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Jen Manion is Associate Professor of History at Amherst College. She is a social and cultural historian whose work examines the role of gender and sexuality in American life. Manion is author of Liberty’s Prisoners: Carceral Culture in Early America (Penn, 2015) which received the inaugural Mary Kelley Best Book Prize from the Society for Historians of the Early American Republic. Their most recent book, Female Husbands: A Trans History (Cambridge, 2020) was supported by a grant from the National Endowment for the Humanities. Manion has published dozens of essays for popular and scholarly audiences and serves on the editorial boards of Amherst College Press, Early American Studies, and The William and Mary Quarterly. She is currently chair of the OAH Committee on the Status of LGBTQ Historians & Histories. Manion is working on a two-volume series, The Cambridge History of Sexuality in the United States with co-editor Nicholas Syrett. Previously, Jen worked for ten years at Connecticut College as a faculty member in the history department and founding director of the LGBTQ Resource Center. Jen received a PhD in history from Rutgers University and a BA in history with an English minor from the University of Pennsylvania, magna cum laude.
(media note: if you are wondering about pronouns, feel free to refer to me by my name, they/them, or she/her)
Liberty’s Prisoners: Carceral Culture in Early America, Winner of the 2016 Mary Kelly Prize by the Society for Historians of the Early American Republic
My approach to history is informed by queer, feminist, and critical race theories — while remaining anchored in the archives. My main teaching fields include:
U.S. Carceral Culture
History of Sexuality
Race, Gender, and Sexuality in U.S. History
LGBTQ History in Popular Culture
My research in American history centers on social and cultural histories of poor, marginalized, and otherwise ordinary people. My first book was a social history of the founding of the penitentiary in the United States that centered women and paid close attention to how race, class, gender, and sexuality shaped the process. Many concerns that define contemporary debates about mass incarceration were evident in the policies that governed punishment over two hundred years ago, including the criminalization of African Americans — especially women. My second book is a cultural history of “female husbands” in the eighteenth and nineteenth century UK and US.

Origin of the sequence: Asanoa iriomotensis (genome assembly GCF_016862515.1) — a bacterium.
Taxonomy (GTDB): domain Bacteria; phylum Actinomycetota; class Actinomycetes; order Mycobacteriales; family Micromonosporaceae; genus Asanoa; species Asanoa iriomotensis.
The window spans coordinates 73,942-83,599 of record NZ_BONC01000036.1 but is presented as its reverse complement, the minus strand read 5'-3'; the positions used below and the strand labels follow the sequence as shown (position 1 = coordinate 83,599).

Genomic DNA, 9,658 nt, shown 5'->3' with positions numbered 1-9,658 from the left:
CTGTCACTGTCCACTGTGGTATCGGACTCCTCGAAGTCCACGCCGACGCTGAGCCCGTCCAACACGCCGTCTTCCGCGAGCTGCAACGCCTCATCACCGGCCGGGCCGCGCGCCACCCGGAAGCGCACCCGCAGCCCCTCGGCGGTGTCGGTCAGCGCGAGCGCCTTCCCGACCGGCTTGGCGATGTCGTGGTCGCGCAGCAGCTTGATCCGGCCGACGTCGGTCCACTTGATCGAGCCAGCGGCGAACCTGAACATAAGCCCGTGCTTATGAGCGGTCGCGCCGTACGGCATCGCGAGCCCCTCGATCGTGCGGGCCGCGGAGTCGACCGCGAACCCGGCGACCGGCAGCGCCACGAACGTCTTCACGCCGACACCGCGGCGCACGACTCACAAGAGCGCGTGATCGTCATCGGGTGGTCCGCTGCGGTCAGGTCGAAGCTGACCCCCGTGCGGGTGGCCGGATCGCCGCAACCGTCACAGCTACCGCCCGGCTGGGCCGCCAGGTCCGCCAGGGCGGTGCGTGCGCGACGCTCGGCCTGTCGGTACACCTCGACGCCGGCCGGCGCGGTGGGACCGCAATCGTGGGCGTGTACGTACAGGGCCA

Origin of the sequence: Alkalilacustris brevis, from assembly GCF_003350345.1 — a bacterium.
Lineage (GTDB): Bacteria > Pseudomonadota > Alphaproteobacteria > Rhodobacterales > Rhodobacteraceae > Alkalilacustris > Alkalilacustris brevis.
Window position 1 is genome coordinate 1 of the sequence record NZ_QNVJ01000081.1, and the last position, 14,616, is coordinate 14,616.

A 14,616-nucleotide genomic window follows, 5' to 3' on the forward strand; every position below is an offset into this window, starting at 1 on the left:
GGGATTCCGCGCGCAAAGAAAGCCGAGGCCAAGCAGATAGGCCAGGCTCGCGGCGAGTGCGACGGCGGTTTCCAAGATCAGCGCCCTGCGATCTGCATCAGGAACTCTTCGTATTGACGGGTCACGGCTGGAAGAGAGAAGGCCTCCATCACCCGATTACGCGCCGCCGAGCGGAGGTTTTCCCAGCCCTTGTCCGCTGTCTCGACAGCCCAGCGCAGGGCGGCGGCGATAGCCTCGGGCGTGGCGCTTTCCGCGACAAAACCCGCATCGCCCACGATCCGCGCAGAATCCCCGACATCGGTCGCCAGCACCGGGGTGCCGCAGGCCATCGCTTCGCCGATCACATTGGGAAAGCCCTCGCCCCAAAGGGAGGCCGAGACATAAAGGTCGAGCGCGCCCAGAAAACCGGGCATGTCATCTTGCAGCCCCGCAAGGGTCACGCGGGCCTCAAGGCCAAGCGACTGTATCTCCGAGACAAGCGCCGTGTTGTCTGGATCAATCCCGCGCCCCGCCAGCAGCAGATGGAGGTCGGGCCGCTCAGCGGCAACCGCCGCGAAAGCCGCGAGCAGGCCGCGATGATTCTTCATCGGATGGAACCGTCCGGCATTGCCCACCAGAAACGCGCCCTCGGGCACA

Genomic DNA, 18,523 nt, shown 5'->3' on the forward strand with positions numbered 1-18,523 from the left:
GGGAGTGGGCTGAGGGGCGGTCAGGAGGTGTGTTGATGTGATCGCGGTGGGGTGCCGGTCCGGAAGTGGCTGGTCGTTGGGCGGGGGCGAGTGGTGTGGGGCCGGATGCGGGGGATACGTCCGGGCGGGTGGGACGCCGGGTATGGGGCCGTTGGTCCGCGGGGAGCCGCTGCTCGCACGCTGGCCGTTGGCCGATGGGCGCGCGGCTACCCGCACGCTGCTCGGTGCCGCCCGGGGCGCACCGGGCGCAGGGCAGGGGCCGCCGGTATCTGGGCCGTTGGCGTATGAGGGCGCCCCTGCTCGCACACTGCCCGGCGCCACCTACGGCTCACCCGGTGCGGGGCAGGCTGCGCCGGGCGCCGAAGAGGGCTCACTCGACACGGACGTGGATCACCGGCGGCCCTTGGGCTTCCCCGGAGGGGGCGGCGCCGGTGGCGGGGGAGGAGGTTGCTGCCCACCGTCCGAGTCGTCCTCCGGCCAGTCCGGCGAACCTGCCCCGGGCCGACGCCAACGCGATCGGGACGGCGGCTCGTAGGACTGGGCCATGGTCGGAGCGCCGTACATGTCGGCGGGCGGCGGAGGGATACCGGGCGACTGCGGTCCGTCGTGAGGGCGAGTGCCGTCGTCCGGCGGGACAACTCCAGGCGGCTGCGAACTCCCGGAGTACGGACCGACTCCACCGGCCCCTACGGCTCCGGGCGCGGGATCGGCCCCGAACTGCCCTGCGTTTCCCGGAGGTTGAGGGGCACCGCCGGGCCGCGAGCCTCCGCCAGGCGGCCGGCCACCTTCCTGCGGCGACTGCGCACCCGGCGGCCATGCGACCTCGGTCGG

My research has been generously supported by numerous grants and fellowships from the following: Schlesinger Library on the History of Women in America at Harvard ; Gilder Lehrman Center at Yale; New England Regional Fellowship Consortium; Amherst College Trustee Faculty Fellowship; National Endowment for the Humanities at American Antiquarian Society; Mellon Grant at Massachusetts Historical Society; Research Matters Grants at Connecticut College; Mellon Grant at Library Company of Philadelphia & Historical Society of PA; Pennsylvania Historical and Museum Commission; Rutgers University Graduate School; McNeil Center for Early American Studies at Penn
Associate Professor of History
111 Chapin Hall
Amherst, MA 01002
email: jmanion at amherst dot edu
Headshot by Code Purple Photography
Background Photos by Jen Manion: National Museum of African American History and Culture, Washington DC; Cape Cod National Seashore Salt Pond Visitors Center, Eastham MA; Hyde Park, London; American Antiquarian Society, Worcester MA; London Metropolitan Archives, London; Library of Congress, Washington DC; Paddington Station, London; Provincetown MA.
Was the US more progressive in embracing trans/gender nonconforming workers in 1908 than it is today? We’ll soon find out. #SCOTUS#RiseUpOctober8 Throughout history, trans people have been… Read more “SCOTUS Oct. 8, 2019”
The theme for the inaugural Provost and Dean of the Faculty’s Lecture Series is the history of anti-Black racism in America. As James Baldwin famously wrote, “The… Read more “The History of Anti-Black Racism in America, Seminar and Lecture Series at Amherst College 2020-2021”
Elizabeth Hinton, “The Minneapolis Uprising in Context,” Boston Review May 29Kellie Carter Jackson, “The Double Standard of the American Riot,” Atlantic June 1Jelani Cob, “Race, Police &… Read more “Movement for Black Lives: Analysis by leading Black historians & intellectuals JUNE 2020”